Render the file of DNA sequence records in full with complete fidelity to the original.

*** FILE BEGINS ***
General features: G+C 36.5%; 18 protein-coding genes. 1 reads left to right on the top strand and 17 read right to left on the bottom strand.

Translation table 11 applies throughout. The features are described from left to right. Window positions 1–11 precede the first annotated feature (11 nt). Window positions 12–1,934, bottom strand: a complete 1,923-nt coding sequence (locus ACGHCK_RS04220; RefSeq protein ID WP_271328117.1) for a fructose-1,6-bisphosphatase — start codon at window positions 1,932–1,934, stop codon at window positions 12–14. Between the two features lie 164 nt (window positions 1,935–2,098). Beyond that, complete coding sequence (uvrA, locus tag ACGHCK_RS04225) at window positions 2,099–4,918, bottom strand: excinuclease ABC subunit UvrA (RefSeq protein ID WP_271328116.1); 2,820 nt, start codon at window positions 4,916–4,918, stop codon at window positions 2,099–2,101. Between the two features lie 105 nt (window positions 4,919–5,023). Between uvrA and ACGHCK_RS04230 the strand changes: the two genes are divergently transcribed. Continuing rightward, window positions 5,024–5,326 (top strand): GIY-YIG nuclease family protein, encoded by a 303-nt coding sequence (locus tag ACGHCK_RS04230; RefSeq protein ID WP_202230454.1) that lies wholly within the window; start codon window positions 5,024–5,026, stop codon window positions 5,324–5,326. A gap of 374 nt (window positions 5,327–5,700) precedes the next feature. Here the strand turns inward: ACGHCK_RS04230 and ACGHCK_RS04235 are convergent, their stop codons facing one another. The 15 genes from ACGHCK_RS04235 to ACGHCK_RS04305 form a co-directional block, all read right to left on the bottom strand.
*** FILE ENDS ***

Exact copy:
General features: G+C 36.5%; 18 protein-coding genes. 1 reads left to right on the top strand and 17 read right to left on the bottom strand.

Translation table 11 applies throughout. The features are described from left to right. Window positions 1–11 precede the first annotated feature (11 nt). Window positions 12–1,934, bottom strand: a complete 1,923-nt coding sequence (locus ACGHCK_RS04220; RefSeq protein ID WP_271328117.1) for a fructose-1,6-bisphosphatase — start codon at window positions 1,932–1,934, stop codon at window positions 12–14. Between the two features lie 164 nt (window positions 1,935–2,098). Beyond that, complete coding sequence (uvrA, locus tag ACGHCK_RS04225) at window positions 2,099–4,918, bottom strand: excinuclease ABC subunit UvrA (RefSeq protein ID WP_271328116.1); 2,820 nt, start codon at window positions 4,916–4,918, stop codon at window positions 2,099–2,101. Between the two features lie 105 nt (window positions 4,919–5,023). Between uvrA and ACGHCK_RS04230 the strand changes: the two genes are divergently transcribed. Continuing rightward, window positions 5,024–5,326 (top strand): GIY-YIG nuclease family protein, encoded by a 303-nt coding sequence (locus tag ACGHCK_RS04230; RefSeq protein ID WP_202230454.1) that lies wholly within the window; start codon window positions 5,024–5,026, stop codon window positions 5,324–5,326. A gap of 374 nt (window positions 5,327–5,700) precedes the next feature. Here the strand turns inward: ACGHCK_RS04230 and ACGHCK_RS04235 are convergent, their stop codons facing one another. The 15 genes from ACGHCK_RS04235 to ACGHCK_RS04305 form a co-directional block, all read right to left on the bottom strand.